[From a sermon preached on November 19, 1905] "How is Jesus alive for us? Do not attempt to prove his presence by formulations, even if they are sanctified by the ages. Of late I have very nearly lost my temper when some pious soul has come to me saying that no one can believe in the living presence of Jesus if they do not believe in his physical resurrection and the eternal existence of his glorified body. Jesus lives for everyone whom he directs, in matters great and small, as if he were here among us. He tells them 'Do this or that.' And they answer, quite simply, 'Yes!' and go about their job, humble and busy.... The fact that the Lord still, in our days, gives his orders, proves to me--and for me it is the only proof--that he is neither a ghost nor dead, but that he lives."
[Quote from Music in the Life of Albert Schweitzer] "To begin with, it is a crime against the style of Bach's music that we perform it with huge orchestras and massed choirs. The Cantatas and the Passion music were written for choirs of twenty-five to thirty voices, and an orchestra of about the same number. Bach's orchestra does not accompany the choir, but is a partner with equal rights, and there is no such thing as an orchestral equivalent to a choir of a hundred and fifty voices.
[From a letter to music critic Gustav von Lupke regarding Schweitzer's decision to be a missionary in Africa] "I want to be a simple human being, doing something small in the spirit of Jesus....'What you have done to the least of these my brethren you have done to me.' Just as the wind is driven to spend its force in the big empty spaces so must the men who know the laws of the spirit go where men are most needed."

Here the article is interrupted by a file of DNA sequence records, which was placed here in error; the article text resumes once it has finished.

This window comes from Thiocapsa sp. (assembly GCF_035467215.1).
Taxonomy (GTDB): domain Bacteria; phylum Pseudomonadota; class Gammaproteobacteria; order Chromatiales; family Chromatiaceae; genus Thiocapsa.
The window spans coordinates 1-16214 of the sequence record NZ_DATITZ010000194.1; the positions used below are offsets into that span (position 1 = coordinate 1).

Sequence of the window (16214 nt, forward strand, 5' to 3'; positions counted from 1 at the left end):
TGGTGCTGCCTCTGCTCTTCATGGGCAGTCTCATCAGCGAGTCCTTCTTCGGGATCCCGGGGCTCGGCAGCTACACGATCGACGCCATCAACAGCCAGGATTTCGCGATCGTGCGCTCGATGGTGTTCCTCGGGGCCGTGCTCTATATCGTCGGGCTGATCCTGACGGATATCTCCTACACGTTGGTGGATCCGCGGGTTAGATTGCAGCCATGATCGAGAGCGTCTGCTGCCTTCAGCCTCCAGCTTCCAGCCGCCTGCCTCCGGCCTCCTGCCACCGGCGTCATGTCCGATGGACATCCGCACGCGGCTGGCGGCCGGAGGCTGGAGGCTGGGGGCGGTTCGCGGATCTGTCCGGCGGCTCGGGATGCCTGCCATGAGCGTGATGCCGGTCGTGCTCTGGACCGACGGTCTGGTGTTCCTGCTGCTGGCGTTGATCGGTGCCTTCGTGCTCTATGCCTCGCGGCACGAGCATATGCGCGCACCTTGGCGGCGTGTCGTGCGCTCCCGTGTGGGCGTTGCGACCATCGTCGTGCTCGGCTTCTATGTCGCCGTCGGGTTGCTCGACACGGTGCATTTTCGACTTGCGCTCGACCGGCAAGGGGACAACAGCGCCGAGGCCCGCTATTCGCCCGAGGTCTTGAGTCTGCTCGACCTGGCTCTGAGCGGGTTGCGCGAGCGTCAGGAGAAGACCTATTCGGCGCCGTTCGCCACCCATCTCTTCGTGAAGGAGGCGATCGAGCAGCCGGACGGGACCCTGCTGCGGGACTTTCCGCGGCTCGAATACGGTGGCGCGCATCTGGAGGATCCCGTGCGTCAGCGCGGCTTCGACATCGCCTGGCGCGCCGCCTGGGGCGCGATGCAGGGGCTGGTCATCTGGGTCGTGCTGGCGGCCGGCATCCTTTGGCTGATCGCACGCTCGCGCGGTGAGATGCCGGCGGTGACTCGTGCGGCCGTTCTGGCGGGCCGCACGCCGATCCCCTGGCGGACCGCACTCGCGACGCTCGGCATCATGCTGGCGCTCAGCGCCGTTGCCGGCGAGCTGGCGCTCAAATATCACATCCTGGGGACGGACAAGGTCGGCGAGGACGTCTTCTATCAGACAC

[From a Radio Brazzaville interview, quoted in Anderson's The Schweitzer Album] "I was always, even as a boy, engrossed in the philosophical problem of the relation between emotion and reason. Certain truths originate in feeling, others in the mind. Those truths that we derive from our emotions are of a moral kind--compassion, kindness, forgiveness, love for our neighbor. Reason, on the other hand, teaches us the truths that come from reflection.
But with the great spirits of our world--the Hebrew prophets, Christ, Zoroaster, the Buddha, and others--feeling is always paramount. In them emotion holds its ground against reason, and all of us have an inner assurance that the truth of emotion that these great spiritual figures reveal to us is the most profound and the most important truth."
[From a sermon preached on February 16, 1919] "Let us take as a example the sayings about the greatest of all commandments. What does it mean to love God with all our heart and to do good only out of love for him? Follow up this train of thought and a whole world of new ideas will open. When in life have you chosen to do good out of love for God when you might otherwise have chosen to do evil? [...]
Life means strength, will, arising from the abyss, dissolving into the abyss again. Life is feeling, experience, suffering. If you study life deeply, looking with perceptive eyes into the vast animated chaos of this creation, its profundity will seize you suddenly with dizziness. In everything you recognize yourself. [...] I cannot but have reverence for all that is called life. I cannot avoid compassion for everything that is called life. That is the beginning and the foundation of morality."